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Biosensors 2016, 6(1), 8; doi:10.3390/bios6010008

Aryl Diazonium Chemistry for the Surface Functionalization of Glassy Biosensors

1
Department of Electrical and Computer Engineering, University of Alberta, Edmonton, Alberta, AB T6G 2V4, Canada
2
Department of Chemistry and National Institute for Nanotechnology, University of Alberta, Edmonton, Alberta, AB T6G 2G2, Canada
3
Department of Experimental Oncology, Cross Cancer Institute, University of Alberta, Edmonton, Alberta, AB T6G 1Z2, Canada
4
Department of Chemical and Materials Engineering, University of Alberta, Edmonton, Alberta, AB T6G 1H9, Canada
*
Author to whom correspondence should be addressed.
Academic Editor: Ebrahim Ghafar-Zadeh
Received: 2 February 2016 / Revised: 7 March 2016 / Accepted: 9 March 2016 / Published: 14 March 2016
(This article belongs to the Special Issue Micro- and Nano-Bio-Interfaces)
View Full-Text   |   Download PDF [4470 KB, uploaded 14 March 2016]   |  

Abstract

Nanostring resonator and fiber-optics-based biosensors are of interest as they offer high sensitivity, real-time measurements and the ability to integrate with electronics. However, these devices are somewhat impaired by issues related to surface modification. Both nanostring resonators and photonic sensors employ glassy materials, which are incompatible with electrochemistry. A surface chemistry approach providing strong and stable adhesion to glassy surfaces is thus required. In this work, a diazonium salt induced aryl film grafting process is employed to modify a novel SiCN glassy material. Sandwich rabbit IgG binding assays are performed on the diazonium treated SiCN surfaces. Fluorescently labelled anti-rabbit IgG and anti-rabbit IgG conjugated gold nanoparticles were used as markers to demonstrate the absorption of anti-rabbit IgG and therefore verify the successful grafting of the aryl film. The results of the experiments support the effectiveness of diazonium chemistry for the surface functionalization of SiCN surfaces. This method is applicable to other types of glassy materials and potentially can be expanded to various nanomechanical and optical biosensors. View Full-Text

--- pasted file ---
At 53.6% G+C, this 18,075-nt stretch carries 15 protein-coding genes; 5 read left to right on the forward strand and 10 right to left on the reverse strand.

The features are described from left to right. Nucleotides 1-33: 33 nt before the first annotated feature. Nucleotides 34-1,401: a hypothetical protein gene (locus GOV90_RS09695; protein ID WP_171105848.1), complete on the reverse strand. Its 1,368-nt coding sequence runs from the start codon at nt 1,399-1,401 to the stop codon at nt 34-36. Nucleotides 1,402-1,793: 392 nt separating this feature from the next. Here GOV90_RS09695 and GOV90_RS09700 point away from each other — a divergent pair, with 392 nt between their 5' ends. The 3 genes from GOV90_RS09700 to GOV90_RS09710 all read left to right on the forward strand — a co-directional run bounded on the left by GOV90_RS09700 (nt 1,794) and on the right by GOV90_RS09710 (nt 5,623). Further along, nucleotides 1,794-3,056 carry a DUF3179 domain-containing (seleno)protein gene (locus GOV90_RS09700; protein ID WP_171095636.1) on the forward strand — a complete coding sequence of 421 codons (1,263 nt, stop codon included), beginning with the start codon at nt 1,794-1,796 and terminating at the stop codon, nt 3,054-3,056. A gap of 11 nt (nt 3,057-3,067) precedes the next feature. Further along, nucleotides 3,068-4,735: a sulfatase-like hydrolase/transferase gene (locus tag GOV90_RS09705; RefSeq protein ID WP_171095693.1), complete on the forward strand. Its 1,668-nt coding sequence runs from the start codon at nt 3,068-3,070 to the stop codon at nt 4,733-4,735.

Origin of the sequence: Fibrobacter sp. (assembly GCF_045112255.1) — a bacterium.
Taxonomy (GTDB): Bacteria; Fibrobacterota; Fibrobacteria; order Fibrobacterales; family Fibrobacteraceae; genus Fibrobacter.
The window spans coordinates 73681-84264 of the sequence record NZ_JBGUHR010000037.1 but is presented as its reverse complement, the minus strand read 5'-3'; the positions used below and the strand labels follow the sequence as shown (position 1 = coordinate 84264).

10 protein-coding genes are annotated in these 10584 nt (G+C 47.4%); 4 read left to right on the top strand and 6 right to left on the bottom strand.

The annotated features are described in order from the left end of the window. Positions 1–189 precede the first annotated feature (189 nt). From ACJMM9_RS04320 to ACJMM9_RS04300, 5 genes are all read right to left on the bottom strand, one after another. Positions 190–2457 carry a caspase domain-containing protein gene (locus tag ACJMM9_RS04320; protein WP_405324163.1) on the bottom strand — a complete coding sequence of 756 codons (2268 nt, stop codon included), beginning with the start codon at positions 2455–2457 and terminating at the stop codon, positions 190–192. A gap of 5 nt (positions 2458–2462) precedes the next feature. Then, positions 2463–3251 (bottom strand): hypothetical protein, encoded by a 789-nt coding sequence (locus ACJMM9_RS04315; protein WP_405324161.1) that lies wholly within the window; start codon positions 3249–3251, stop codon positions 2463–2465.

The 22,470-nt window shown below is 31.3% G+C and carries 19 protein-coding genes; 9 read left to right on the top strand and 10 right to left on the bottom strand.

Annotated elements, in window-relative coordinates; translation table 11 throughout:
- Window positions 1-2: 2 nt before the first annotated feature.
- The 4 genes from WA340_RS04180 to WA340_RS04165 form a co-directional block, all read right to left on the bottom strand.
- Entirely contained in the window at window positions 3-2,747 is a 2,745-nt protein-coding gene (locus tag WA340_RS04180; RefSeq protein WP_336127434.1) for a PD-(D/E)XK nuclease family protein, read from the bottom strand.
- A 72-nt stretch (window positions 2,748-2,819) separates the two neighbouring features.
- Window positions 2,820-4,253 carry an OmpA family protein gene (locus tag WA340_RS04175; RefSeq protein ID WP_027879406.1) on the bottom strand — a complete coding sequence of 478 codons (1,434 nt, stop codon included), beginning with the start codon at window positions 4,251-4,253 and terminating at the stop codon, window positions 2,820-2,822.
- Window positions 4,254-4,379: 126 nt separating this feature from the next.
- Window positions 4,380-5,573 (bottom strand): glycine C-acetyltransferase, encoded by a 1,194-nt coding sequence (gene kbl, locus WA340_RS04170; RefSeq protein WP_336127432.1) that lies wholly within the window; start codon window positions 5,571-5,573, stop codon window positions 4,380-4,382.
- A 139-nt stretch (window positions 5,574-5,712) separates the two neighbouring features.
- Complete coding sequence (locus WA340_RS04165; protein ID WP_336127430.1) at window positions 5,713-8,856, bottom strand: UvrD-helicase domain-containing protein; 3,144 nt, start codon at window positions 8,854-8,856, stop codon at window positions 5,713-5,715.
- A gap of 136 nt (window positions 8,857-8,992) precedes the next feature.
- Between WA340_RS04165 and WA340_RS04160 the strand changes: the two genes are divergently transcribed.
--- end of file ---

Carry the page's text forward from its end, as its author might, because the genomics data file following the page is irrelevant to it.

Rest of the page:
Keywords: biosensors; glasses; optical fibers; nanostrings; diazonium; surface linkers biosensors; glasses; optical fibers; nanostrings; diazonium; surface linkers
This is an open access article distributed under the Creative Commons Attribution License which permits unrestricted use, distribution, and reproduction in any medium, provided the original work is properly cited. (CC BY 4.0).

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MDPI and ACS Style

Zheng, W.; van den Hurk, R.; Cao, Y.; Du, R.; Sun, X.; Wang, Y.; McDermott, M.T.; Evoy, S. Aryl Diazonium Chemistry for the Surface Functionalization of Glassy Biosensors. Biosensors 2016, 6, 8.

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